I was in the car zoning out as I drove early one morning when I heard something that brought my attention back to the present moment: a short news story on the “Remarkable Rarities & Gangsters” auction held in Boston on September 21. Unless you’re a real history buff or a fan of a particular historical figure or event, I don’t think most people follow auctions. But there was something about the way this particular auction was being discussed. It was less about the history and more about the perception of each artifact, specifically as it related to Bonnie Parker and Clyde Barrow.
During the short news segment, one of the curators explained that this auction appealed to the general public not only because of the romanticized gangster era, but because of the tangible items you can hold on to from historical people of the past.
Consider this: one of the items auctioned was an 85-year old letter written by Bonnie Parker and signed by Clyde Barrow. The curator explained, “in 100 years, will people try to auction off someone’s Instagram account? Probably not, and if so, it certainly won’t hold the same value or appeal as a tangible letter written and signed by historical figures.”
I agree, to a point. Life is really all about perception and not just how we perceive things, but how we want others to perceive us, as well. Think about how you get yourself ready to leave the house. Does your routine change when you’re getting dressed for work vs. getting ready to go out with friends? Most likely, the answer is yes. Your wardrobe is likely different, as is your attitude, which is strongly reflected in your appearance (whether intentional or not).
Consider how you perceive not only yourself, but your world, and how others perceive you based on your actions. Is their perception accurate? Moreover, is this who you really are? Is it one they’ve invented based on other factors, similar to how we’ve romanticized various times in our history?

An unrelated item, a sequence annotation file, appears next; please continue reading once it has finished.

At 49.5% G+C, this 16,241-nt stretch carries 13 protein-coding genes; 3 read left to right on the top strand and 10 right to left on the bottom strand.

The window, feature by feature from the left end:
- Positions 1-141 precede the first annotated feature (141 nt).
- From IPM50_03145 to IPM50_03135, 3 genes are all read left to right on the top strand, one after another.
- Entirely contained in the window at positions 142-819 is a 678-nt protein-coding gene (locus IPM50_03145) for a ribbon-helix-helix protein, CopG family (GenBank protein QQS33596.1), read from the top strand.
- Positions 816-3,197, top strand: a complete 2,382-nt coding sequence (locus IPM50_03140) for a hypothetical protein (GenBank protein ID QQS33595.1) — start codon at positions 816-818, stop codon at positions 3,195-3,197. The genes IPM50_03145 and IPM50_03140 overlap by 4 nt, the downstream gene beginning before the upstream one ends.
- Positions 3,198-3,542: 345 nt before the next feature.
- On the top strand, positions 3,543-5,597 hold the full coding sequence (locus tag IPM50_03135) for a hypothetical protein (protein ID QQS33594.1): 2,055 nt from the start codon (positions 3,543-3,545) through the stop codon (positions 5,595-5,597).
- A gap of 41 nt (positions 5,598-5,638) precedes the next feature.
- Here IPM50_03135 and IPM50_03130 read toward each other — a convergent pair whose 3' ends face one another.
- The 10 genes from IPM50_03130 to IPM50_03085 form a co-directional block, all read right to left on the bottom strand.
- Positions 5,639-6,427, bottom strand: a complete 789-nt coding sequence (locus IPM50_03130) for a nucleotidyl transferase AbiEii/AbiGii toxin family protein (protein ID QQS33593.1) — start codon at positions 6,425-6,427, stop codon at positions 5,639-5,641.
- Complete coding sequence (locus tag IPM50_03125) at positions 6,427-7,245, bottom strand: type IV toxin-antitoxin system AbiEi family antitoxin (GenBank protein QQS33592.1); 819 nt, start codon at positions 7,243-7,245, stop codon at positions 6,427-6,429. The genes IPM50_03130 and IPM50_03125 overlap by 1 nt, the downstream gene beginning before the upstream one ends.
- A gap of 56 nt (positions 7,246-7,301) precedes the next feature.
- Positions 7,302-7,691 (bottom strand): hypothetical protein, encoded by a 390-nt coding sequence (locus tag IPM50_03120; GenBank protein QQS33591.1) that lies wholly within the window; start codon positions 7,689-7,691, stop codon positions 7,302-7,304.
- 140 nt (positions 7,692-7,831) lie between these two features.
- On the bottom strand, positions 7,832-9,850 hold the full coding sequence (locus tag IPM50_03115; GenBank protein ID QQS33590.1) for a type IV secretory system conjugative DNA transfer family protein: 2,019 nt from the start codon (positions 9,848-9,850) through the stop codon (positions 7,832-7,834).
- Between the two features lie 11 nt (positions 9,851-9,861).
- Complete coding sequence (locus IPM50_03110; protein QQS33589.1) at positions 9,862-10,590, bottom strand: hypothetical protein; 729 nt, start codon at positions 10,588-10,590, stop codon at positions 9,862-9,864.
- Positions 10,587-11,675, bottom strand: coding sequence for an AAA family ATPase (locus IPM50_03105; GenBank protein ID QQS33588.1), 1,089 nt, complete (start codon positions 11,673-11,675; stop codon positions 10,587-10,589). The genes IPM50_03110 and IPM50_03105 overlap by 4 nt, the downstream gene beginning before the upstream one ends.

If you haven’t heard of it, consider looking up the powerful essay by MacArthur Genius award winner George Saunders, The Braindead Megaphone. Here’s the gist: just because someone has a megaphone doesn’t mean they have anything accurate or important to say. It is the same with perception. It may be loud, but it may not be important, true or worth our attention. Know what is true and what is perceived.
We talk a lot about paying attention on purpose to you and to your world. They have information for you to use to determine how to connect the two. Make a point of tuning in for facts and meaningful information so you can make an intentional decision about how you perceive your world.
Consider asking yourself these questions:
- Where do you get your news from?
- Who has an impact on forming your thoughts and beliefs (family, friends, colleagues, boss, celebrity, etc.)?
- Who could you be impacting with your own thoughts and beliefs?
- Is your impact on others and your world the one you want to be making? It is affected by others’ perception of you?
Remember the power of perception and remember when it is just loud yack. Distinguish between meaningful and meaningless information. The quality of your decisions depends on it.
Consider reading Pay Attention